Center for Comprehensive Care
St. Barnabas Hospital
SBH Health System
4487 Third Avenue, 5th Floor
Bronx, NY 10457
Our Diabetes Center helps patients modify their behavior and better manage their disease and related conditions. The Center is managed by a board certified endocrinologist and nurse practitioner, who work in collaboration with other healthcare professionals, including a dietitian, primary care physician, two certified diabetes educators and a medical assistant.
The aim of the Center is to achieve optimal health status, improve the quality of life and reduce the need for hospitalizations and emergency room visits. This is accomplished through diabetes self-management training that focuses on patients eating healthy, being active, monitoring their blood sugar, taking medication, and reducing risks.
This is a need that is particularly critical in the Bronx, New York City’s diabetes “epicenter.” While diabetes crosses all ethnic and economic lines, residents of the city’s poorer neighborhoods are more than twice as likely to die from diabetes as those who live in the city’s wealthier neighborhoods.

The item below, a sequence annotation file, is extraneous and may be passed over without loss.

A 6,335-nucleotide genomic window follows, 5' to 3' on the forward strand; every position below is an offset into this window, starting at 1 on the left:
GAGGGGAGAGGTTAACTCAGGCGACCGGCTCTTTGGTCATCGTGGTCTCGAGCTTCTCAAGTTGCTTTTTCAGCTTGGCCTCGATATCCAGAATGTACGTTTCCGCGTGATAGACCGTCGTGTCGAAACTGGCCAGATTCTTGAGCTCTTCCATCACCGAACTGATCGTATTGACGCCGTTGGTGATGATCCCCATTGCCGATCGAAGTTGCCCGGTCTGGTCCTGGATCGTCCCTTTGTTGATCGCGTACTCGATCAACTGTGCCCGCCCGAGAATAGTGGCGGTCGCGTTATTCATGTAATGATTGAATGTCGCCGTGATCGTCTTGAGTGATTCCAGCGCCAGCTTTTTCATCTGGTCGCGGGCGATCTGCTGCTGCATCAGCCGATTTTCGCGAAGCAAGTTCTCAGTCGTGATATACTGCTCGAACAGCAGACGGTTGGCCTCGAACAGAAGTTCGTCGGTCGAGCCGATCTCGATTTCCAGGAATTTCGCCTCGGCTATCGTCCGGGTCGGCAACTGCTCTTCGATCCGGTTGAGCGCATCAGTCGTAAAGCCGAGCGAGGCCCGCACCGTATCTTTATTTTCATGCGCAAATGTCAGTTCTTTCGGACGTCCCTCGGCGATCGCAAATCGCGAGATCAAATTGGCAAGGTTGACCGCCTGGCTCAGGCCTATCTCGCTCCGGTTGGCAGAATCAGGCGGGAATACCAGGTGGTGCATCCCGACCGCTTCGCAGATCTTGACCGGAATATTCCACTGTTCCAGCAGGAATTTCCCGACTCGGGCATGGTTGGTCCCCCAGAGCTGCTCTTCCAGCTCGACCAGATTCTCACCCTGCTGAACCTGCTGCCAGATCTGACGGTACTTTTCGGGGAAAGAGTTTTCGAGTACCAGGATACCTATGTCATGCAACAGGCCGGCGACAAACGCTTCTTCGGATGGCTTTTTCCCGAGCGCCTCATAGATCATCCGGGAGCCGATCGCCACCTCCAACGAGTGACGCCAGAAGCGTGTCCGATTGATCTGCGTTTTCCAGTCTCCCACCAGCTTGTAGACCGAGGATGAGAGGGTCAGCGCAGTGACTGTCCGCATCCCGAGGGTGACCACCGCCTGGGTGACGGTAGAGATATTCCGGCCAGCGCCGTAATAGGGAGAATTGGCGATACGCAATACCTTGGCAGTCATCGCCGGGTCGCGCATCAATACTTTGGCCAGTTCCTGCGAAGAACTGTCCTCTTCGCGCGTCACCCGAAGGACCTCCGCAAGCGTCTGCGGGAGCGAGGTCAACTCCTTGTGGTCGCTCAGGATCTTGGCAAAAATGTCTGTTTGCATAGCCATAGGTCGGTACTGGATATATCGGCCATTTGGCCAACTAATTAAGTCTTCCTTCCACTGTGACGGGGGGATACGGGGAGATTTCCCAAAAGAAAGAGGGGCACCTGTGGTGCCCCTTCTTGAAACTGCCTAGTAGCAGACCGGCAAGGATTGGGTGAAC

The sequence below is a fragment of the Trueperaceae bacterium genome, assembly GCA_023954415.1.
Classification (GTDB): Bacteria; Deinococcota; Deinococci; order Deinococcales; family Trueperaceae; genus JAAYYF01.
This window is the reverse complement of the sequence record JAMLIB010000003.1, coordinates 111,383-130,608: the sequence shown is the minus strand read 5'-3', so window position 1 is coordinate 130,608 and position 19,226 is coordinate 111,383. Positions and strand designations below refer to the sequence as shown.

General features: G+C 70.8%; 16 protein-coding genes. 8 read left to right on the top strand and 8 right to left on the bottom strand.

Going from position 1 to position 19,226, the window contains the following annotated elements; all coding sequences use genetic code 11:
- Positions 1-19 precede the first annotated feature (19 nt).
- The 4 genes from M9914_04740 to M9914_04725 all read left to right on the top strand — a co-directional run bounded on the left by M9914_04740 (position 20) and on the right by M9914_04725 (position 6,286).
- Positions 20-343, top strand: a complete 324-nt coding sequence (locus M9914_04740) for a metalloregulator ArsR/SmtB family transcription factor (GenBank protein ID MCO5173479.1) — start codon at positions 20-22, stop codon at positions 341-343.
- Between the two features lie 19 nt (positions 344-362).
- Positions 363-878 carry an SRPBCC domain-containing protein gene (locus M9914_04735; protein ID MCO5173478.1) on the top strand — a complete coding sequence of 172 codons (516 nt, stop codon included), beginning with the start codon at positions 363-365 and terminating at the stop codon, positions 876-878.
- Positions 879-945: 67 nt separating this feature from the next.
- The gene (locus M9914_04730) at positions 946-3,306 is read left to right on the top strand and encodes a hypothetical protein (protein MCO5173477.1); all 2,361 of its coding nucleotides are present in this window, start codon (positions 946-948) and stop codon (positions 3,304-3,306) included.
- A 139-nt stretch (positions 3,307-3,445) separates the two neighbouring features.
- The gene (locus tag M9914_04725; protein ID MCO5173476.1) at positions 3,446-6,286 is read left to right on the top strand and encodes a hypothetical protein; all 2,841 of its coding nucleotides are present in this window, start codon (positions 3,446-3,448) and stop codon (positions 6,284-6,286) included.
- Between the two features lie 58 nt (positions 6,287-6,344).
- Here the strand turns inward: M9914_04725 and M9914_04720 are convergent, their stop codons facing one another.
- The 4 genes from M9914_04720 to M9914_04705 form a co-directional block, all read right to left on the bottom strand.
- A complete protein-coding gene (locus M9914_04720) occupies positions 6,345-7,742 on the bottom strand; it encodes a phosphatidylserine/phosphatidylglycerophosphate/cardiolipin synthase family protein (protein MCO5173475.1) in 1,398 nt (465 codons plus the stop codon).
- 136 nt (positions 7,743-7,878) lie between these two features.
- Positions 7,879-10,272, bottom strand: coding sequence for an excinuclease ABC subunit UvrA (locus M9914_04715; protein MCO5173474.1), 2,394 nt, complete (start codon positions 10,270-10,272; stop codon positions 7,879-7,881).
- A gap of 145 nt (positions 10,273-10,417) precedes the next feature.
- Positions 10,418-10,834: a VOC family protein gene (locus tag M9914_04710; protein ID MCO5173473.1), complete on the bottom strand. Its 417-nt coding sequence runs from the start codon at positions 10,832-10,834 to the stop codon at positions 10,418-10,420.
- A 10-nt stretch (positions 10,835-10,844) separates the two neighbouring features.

Many area residents have prediabetes without knowing it (as do many “full-blown” diabetics). That’s why those at higher risk for diabetes – who are overweight, have a family member with diabetes, have high blood pressure, are African-American or Hispanic, or are over the age of 65 – should be screened for prediabetes. Without early intervention, most of those people with prediabetes will go on to develop diabetes.
Early intervention often includes daily blood sugar monitoring, regular doctor visits, healthy lifestyle changes (e.g., eating a healthy diet which includes plenty of fruit and vegetables, drinking water instead of soda and skin milk instead of whole milk; and moderate exercising for at least 30 minutes, five times a day). Medication may also be prescribed.
People with poorly controlled diabetes are at high risk of heart attack, stroke, kidney failure, blindness, nerve damage, amputation and death. It is the fourth leading cause of death in New York City.